Taiwan Was a Covid Haven for Performers. Then Cases Flared.

At many venues, attendees were required to provide their names and phone numbers to be used for tracing in case of an outbreak. Masks and temperature checks were required. Some concert halls barred the selling of food and drinks. Seats at some spaces were staggered to resemble flowers, in an arrangement that came to be known in Taiwan as “plum blossom seating.”

Despite the vigilance, there were occasional scares. More than a hundred people were forced to quarantine in March of last year after coming into contact with the Australian composer Brett Dean, who tested positive for the virus after performing in Taiwan. The incident was front-page news in Taiwan, with some people fuming that Dean — whose “Hamlet” is scheduled at the Metropolitan Opera in New York next season — had been allowed to perform even though he had a cough.

Lydia Kuo, the executive director of the National Symphony Orchestra, which collaborated with Dean, said the scare taught the orchestra the importance of maintaining strict health measures even when infections were near zero.

“We were facing an unknown enemy,” she said. “We were lucky to face this reality very early.”

Taiwan’s still-active cultural scene attracted talent from around the world over the past year when many artists were without stable work and confined at home. There were visits by the Chamber Music Society of Lincoln Center, the German organist Felix Hell, and Ma, the renowned cellist, who chartered a flight to the island for a tour in November.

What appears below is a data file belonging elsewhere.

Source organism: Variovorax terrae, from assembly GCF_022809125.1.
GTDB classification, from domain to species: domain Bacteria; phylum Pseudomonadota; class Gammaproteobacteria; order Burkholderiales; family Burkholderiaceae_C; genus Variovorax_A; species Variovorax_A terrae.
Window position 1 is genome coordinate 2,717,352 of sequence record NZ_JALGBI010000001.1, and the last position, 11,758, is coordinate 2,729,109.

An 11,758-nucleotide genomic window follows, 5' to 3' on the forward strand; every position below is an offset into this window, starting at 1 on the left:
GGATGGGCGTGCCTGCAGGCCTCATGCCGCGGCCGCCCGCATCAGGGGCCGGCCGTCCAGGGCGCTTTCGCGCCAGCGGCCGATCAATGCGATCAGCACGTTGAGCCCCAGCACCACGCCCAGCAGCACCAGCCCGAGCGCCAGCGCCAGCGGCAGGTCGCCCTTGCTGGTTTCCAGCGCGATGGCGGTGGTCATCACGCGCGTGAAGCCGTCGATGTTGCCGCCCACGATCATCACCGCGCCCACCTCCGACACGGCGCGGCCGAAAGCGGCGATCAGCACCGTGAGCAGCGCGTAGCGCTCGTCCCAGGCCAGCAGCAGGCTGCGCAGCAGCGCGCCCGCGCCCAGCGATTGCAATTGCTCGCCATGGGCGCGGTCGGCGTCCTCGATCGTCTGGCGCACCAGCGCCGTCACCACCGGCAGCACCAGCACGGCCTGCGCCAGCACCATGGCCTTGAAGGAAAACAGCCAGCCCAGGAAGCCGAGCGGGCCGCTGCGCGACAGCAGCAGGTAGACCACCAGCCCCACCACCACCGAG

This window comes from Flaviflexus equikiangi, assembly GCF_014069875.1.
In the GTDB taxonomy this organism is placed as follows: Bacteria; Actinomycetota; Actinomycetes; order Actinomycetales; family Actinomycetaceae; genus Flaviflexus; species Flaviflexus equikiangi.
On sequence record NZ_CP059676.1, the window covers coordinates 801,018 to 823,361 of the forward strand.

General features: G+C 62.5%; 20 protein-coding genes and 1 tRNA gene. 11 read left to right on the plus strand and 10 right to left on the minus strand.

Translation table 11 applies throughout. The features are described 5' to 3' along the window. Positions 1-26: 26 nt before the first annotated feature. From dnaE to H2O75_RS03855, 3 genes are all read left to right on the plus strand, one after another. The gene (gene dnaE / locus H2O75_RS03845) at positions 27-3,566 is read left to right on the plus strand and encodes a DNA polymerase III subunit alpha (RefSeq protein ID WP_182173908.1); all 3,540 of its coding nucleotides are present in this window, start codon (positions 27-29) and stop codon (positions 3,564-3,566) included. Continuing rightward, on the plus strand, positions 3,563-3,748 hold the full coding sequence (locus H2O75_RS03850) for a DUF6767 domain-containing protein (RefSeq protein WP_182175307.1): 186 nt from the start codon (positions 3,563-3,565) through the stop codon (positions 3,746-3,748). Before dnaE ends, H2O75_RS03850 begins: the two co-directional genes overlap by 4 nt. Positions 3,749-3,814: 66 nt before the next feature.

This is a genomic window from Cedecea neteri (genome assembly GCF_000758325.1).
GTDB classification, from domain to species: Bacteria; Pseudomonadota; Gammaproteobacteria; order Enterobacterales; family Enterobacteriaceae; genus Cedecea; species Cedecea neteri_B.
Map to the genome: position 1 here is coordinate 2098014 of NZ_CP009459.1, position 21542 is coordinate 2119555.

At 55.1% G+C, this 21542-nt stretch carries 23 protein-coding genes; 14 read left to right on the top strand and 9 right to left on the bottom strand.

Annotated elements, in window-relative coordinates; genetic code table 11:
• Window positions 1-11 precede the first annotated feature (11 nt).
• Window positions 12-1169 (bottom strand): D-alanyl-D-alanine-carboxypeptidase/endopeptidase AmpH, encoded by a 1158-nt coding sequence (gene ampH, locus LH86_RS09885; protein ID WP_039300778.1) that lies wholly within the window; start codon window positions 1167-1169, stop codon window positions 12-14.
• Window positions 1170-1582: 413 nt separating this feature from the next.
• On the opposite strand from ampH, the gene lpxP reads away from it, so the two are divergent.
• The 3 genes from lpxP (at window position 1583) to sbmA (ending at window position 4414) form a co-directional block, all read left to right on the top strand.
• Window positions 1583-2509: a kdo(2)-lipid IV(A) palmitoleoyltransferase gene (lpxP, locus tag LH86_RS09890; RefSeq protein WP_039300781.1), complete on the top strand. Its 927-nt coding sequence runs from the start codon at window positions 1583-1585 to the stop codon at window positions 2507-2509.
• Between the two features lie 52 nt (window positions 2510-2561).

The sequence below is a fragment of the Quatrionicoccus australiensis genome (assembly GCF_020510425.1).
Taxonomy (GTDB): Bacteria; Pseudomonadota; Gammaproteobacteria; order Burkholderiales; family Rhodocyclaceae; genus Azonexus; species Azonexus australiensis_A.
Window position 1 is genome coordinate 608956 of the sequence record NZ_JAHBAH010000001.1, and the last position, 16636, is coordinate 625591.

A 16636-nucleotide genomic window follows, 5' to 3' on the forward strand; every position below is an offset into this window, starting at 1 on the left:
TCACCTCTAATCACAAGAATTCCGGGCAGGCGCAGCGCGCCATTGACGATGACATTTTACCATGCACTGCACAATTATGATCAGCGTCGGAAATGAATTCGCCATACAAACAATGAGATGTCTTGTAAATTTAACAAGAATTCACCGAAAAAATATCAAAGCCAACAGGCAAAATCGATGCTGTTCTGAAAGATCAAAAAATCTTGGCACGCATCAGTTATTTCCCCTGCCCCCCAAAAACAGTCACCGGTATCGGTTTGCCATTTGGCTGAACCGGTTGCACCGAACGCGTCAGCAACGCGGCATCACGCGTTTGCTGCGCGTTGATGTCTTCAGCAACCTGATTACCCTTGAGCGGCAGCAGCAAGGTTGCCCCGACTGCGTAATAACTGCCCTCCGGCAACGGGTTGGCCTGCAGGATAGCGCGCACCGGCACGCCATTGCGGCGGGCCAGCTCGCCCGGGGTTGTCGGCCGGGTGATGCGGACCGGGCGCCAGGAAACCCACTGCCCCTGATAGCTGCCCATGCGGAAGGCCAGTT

Many musicians with roots in Taiwan have also returned, some for an extended visit. Ray Chen, a violinist, came back in August at the urging of his family and has taken part in about 20 live concerts, master classes and music education outreach events since then. He said he was struck by the care people showed toward one another and the widespread adherence to public health rules, even when Taiwan went months without any reported infections.

“Everyone is willing to play a part,” Chen said. “Everyone values life.”

Taiwan’s strict approach has not been popular in all corners of the artistic world. After the outbreak this month, some artists questioned the government’s decision to close performance venues, concerned that it would hurt performers’ income.

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